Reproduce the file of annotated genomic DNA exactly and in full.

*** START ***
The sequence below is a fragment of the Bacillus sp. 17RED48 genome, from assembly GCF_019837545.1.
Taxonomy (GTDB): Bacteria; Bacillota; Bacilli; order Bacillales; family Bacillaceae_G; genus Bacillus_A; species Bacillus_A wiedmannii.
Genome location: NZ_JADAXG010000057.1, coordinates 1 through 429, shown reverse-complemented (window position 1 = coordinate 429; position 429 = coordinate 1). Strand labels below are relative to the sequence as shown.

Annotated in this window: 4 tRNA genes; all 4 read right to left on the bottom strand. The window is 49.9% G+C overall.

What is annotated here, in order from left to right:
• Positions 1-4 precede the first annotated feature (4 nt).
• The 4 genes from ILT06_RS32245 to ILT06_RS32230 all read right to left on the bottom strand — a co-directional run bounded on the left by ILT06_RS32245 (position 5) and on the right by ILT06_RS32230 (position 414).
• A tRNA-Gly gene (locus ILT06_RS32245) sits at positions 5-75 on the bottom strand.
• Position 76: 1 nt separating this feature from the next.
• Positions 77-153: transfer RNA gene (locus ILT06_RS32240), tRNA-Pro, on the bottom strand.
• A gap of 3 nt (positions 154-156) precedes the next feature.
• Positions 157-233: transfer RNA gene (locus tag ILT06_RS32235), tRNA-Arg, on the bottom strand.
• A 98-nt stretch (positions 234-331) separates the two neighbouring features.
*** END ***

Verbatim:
The sequence below is a fragment of the Bacillus sp. 17RED48 genome, from assembly GCF_019837545.1.
Taxonomy (GTDB): Bacteria; Bacillota; Bacilli; order Bacillales; family Bacillaceae_G; genus Bacillus_A; species Bacillus_A wiedmannii.
Genome location: NZ_JADAXG010000057.1, coordinates 1 through 429, shown reverse-complemented (window position 1 = coordinate 429; position 429 = coordinate 1). Strand labels below are relative to the sequence as shown.

Annotated in this window: 4 tRNA genes; all 4 read right to left on the bottom strand. The window is 49.9% G+C overall.

What is annotated here, in order from left to right:
• Positions 1-4 precede the first annotated feature (4 nt).
• The 4 genes from ILT06_RS32245 to ILT06_RS32230 all read right to left on the bottom strand — a co-directional run bounded on the left by ILT06_RS32245 (position 5) and on the right by ILT06_RS32230 (position 414).
• A tRNA-Gly gene (locus ILT06_RS32245) sits at positions 5-75 on the bottom strand.
• Position 76: 1 nt separating this feature from the next.
• Positions 77-153: transfer RNA gene (locus ILT06_RS32240), tRNA-Pro, on the bottom strand.
• A gap of 3 nt (positions 154-156) precedes the next feature.
• Positions 157-233: transfer RNA gene (locus tag ILT06_RS32235), tRNA-Arg, on the bottom strand.
• A 98-nt stretch (positions 234-331) separates the two neighbouring features.